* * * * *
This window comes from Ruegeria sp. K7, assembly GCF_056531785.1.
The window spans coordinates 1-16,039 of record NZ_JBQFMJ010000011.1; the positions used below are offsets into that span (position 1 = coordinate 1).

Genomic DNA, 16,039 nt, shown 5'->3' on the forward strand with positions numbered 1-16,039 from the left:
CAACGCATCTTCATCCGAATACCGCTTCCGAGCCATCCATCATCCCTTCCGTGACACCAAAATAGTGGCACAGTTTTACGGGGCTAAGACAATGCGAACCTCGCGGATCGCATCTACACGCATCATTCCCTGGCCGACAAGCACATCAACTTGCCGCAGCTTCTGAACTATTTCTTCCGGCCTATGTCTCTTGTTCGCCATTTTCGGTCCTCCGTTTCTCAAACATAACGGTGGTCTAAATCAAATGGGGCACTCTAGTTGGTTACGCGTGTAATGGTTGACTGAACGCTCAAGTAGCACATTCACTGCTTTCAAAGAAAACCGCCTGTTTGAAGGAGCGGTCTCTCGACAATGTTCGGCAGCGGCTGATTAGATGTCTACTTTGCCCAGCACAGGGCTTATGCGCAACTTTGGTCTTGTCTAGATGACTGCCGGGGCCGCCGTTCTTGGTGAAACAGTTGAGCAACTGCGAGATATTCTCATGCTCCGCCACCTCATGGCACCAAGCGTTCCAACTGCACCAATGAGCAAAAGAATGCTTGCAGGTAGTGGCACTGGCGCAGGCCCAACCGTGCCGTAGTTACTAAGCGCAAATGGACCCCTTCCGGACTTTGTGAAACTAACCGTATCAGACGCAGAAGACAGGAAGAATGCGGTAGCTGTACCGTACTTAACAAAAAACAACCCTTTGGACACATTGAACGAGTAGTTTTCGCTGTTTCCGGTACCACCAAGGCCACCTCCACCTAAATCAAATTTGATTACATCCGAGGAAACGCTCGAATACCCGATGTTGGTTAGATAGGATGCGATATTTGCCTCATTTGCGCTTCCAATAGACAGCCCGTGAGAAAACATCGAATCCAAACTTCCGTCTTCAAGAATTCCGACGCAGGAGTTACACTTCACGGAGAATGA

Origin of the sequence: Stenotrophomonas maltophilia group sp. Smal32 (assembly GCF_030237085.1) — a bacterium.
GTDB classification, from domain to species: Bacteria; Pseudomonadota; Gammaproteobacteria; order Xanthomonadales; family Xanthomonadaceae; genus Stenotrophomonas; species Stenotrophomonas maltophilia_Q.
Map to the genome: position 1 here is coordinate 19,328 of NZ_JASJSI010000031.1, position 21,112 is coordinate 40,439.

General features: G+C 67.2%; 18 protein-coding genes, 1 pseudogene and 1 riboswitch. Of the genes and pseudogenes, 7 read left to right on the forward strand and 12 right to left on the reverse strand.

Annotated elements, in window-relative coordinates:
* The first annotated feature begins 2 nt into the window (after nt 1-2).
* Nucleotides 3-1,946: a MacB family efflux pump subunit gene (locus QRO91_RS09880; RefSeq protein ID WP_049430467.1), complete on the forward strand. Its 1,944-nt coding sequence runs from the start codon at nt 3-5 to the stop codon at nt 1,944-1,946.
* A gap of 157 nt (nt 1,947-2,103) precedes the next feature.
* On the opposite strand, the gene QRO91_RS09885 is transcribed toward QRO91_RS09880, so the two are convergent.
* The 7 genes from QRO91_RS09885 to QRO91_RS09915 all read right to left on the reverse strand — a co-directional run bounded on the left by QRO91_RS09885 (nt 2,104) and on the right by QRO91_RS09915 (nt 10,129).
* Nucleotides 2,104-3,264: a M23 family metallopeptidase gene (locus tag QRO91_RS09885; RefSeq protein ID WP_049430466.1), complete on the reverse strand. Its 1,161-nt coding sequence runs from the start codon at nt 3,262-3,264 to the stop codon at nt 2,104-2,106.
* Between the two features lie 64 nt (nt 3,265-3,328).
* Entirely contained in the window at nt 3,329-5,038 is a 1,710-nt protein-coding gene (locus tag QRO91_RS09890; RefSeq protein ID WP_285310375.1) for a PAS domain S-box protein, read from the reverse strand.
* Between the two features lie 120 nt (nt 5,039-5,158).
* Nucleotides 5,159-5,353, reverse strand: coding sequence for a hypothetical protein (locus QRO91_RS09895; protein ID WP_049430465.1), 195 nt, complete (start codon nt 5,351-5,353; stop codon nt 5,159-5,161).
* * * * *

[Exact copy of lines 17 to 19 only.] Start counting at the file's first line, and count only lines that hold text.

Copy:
* Entirely contained in the window at nt 3,329-5,038 is a 1,710-nt protein-coding gene (locus tag QRO91_RS09890; RefSeq protein ID WP_285310375.1) for a PAS domain S-box protein, read from the reverse strand.
* Between the two features lie 120 nt (nt 5,039-5,158).
* Nucleotides 5,159-5,353, reverse strand: coding sequence for a hypothetical protein (locus QRO91_RS09895; protein ID WP_049430465.1), 195 nt, complete (start codon nt 5,351-5,353; stop codon nt 5,159-5,161).